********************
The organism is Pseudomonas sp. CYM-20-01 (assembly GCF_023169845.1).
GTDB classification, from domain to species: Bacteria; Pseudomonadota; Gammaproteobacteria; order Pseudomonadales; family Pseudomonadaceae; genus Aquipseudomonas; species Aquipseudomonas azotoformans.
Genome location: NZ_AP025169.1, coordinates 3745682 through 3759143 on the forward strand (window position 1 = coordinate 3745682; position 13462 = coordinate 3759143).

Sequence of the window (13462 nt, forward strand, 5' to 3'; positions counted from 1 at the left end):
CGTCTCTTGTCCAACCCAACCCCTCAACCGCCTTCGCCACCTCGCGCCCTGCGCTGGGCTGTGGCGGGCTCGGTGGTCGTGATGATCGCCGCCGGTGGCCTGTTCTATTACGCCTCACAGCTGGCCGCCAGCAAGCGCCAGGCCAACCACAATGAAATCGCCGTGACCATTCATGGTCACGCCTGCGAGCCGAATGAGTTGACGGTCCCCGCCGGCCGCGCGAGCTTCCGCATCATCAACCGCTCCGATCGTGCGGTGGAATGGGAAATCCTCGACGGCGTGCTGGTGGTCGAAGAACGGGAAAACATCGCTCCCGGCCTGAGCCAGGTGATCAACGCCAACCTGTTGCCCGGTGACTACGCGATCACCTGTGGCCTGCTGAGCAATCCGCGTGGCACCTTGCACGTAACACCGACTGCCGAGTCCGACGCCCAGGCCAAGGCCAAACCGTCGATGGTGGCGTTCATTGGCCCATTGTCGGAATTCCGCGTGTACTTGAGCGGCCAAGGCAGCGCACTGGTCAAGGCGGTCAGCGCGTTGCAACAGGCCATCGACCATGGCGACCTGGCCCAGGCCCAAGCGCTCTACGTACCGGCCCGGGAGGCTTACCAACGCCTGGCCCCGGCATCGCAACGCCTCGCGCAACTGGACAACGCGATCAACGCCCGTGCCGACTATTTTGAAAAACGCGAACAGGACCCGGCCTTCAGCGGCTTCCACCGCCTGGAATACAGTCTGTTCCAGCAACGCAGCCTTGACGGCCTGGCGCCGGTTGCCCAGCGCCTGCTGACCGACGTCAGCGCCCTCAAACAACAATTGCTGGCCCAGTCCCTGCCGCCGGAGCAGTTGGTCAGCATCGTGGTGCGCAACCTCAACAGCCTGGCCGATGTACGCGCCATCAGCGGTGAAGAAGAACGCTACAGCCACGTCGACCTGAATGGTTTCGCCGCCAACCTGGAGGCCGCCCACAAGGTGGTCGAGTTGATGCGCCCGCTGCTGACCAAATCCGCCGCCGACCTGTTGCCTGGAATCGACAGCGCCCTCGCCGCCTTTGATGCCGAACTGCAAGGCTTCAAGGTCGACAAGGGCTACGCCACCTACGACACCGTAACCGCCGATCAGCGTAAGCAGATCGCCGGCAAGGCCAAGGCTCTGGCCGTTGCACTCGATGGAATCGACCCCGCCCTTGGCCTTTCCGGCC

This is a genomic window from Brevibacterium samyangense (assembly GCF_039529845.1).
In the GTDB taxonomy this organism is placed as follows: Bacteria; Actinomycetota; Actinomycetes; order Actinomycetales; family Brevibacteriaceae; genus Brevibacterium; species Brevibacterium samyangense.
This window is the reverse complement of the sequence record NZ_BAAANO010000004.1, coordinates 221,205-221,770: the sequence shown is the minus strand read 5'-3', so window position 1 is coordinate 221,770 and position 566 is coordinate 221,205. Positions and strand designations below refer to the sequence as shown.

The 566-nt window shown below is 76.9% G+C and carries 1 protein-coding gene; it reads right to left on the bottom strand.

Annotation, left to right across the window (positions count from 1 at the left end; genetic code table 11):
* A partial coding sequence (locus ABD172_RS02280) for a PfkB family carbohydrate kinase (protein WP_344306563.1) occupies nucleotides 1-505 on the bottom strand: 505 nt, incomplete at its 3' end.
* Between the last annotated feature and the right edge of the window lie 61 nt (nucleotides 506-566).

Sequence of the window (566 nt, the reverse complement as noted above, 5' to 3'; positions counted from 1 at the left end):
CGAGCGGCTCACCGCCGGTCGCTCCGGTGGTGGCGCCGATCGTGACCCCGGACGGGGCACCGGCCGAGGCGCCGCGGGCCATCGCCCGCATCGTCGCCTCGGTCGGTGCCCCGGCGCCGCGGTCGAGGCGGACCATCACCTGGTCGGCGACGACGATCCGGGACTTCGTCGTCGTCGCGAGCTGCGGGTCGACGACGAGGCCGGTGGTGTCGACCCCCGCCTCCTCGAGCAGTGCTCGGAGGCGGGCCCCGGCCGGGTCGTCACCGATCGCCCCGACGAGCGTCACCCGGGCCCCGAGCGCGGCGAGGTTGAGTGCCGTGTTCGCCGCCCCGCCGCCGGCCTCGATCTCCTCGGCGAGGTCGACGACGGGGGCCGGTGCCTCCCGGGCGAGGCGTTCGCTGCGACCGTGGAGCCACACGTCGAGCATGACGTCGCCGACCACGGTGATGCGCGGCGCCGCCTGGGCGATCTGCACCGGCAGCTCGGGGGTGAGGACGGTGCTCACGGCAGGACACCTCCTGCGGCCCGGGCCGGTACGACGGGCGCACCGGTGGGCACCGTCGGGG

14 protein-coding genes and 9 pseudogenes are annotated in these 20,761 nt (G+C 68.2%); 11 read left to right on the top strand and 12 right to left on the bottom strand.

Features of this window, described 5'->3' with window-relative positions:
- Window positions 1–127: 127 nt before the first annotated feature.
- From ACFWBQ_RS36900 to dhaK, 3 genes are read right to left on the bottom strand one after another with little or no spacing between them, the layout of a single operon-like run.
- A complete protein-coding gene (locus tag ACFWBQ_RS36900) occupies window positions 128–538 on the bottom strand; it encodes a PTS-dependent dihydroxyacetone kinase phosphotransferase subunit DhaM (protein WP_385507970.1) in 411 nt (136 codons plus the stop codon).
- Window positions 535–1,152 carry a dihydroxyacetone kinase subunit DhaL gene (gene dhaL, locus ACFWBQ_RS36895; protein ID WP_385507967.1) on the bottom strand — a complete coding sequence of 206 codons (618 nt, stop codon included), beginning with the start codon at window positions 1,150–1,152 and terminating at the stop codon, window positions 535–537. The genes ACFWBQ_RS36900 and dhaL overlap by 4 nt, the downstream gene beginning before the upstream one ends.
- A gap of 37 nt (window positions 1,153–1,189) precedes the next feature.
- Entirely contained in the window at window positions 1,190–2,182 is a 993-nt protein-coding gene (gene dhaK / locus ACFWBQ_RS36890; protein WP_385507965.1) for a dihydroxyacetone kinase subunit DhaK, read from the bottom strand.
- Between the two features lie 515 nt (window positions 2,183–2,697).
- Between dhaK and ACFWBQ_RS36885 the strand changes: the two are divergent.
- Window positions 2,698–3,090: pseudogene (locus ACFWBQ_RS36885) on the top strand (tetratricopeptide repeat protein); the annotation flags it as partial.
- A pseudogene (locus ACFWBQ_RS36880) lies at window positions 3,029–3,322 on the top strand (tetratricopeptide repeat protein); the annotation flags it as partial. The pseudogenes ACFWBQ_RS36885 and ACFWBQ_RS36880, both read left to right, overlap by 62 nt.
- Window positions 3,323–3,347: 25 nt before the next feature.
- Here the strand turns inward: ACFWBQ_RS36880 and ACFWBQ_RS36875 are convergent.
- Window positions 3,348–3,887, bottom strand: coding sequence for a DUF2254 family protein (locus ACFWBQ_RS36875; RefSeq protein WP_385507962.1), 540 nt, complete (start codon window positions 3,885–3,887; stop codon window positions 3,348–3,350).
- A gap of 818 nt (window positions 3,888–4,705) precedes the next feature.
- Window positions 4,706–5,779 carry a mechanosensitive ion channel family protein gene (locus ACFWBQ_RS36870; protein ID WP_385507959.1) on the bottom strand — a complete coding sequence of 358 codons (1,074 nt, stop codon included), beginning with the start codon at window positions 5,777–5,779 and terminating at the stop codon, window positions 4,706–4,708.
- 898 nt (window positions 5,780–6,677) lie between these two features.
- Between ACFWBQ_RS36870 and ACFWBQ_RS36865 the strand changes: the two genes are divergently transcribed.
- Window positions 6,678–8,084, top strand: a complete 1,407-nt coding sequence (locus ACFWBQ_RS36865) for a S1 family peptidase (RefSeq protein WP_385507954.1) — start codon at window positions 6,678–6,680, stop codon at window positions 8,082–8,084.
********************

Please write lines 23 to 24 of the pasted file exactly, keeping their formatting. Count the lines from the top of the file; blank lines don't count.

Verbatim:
- Between the two features lie 515 nt (window positions 2,183–2,697).
- Between dhaK and ACFWBQ_RS36885 the strand changes: the two are divergent.